• Are you sure you explained the task well? Maybe it is your fault if all the workers performed badly?
The good news is that, from my little experience, paying well pays off for the requester too. If you pay enough (but not too much!), you get good workers that want to do the task well. When you underpay, the good workers don't want to work on your task - they can get better paying tasks. The time to complete the task will be longer. And if you are like me, the thought of underpaying your workers will keep you awake at night. So pay well :)4

Important take-outs for successful crowdsourcing:
  • Work in small batches. If you have 10,000 questions, don't publish all at once. Try some, learn from your mistakes, correct them and publish another batch. Mistakes are bound to happen, and they might cost you good money!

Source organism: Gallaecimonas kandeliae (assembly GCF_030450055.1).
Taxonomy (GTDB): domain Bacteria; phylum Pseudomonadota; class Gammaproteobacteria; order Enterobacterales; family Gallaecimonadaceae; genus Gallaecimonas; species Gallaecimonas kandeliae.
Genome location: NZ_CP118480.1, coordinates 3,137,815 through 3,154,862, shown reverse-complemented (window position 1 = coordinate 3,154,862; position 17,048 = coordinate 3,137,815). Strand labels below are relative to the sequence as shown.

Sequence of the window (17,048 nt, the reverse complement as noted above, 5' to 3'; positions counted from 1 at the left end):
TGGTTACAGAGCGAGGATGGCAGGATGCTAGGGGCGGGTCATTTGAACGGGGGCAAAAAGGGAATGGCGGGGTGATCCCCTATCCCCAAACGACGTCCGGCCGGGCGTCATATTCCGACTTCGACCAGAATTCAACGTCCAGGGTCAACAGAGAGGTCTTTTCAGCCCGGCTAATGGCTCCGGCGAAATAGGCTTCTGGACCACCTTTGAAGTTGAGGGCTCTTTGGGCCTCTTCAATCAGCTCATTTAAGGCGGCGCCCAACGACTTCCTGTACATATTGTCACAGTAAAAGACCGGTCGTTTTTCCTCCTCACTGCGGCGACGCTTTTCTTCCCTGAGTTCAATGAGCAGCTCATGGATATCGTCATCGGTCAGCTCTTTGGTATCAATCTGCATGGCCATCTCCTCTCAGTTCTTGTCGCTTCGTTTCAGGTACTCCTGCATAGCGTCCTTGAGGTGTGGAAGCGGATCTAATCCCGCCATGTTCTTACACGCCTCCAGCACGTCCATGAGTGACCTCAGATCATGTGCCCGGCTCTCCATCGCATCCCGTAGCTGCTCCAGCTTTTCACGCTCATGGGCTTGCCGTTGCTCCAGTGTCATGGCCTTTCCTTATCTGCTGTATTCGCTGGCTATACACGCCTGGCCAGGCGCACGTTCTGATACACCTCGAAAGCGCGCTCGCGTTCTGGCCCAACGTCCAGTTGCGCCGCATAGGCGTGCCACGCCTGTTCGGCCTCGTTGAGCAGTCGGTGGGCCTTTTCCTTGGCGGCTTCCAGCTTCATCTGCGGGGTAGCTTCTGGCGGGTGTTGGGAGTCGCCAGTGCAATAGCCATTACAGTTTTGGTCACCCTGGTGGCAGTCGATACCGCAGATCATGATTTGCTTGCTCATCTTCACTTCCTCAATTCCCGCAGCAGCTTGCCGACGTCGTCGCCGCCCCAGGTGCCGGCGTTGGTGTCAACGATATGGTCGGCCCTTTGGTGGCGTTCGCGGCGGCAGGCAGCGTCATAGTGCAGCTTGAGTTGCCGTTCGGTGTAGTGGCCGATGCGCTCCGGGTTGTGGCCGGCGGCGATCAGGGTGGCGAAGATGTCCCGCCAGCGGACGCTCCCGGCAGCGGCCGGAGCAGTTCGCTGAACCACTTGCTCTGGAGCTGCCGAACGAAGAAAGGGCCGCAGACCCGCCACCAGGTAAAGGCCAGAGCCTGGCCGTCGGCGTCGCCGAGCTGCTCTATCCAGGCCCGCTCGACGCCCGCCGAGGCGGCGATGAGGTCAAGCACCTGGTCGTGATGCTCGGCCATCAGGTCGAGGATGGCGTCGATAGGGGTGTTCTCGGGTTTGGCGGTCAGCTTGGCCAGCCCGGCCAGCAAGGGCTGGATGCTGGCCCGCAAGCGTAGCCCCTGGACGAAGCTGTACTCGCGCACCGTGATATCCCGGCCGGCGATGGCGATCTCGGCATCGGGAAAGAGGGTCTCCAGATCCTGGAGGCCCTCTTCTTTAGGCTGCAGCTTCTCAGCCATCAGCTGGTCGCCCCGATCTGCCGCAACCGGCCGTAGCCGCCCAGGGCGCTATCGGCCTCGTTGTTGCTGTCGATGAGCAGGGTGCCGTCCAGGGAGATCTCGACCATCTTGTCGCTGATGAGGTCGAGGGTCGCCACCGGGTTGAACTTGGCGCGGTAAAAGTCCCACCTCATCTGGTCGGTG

• Use worker errors to improve instructions (remember: it might be your fault).
  • Use quality control mechanisms.
  • Don't underpay!
  • Always expect workers to be sloppy. Repeat guidelines and questions and don't expect workers to remember them.
  • If your questions are automatically generated, use random order and try to balance the number of questions with each expected answer, otherwise workers will exploit this bias (e.g. if most word-pairs are unrelated, they will mark all of them as unrelated without looking twice).
  • Make workers' lives easier, and they will perform better. For instance, if you have multiple questions regarding the same word, group them together.
  • If you find a way to make your task more fun, do so!

[1] Howe, Jeff. The rise of crowdsourcing. Wired magazine 14.6 (2006).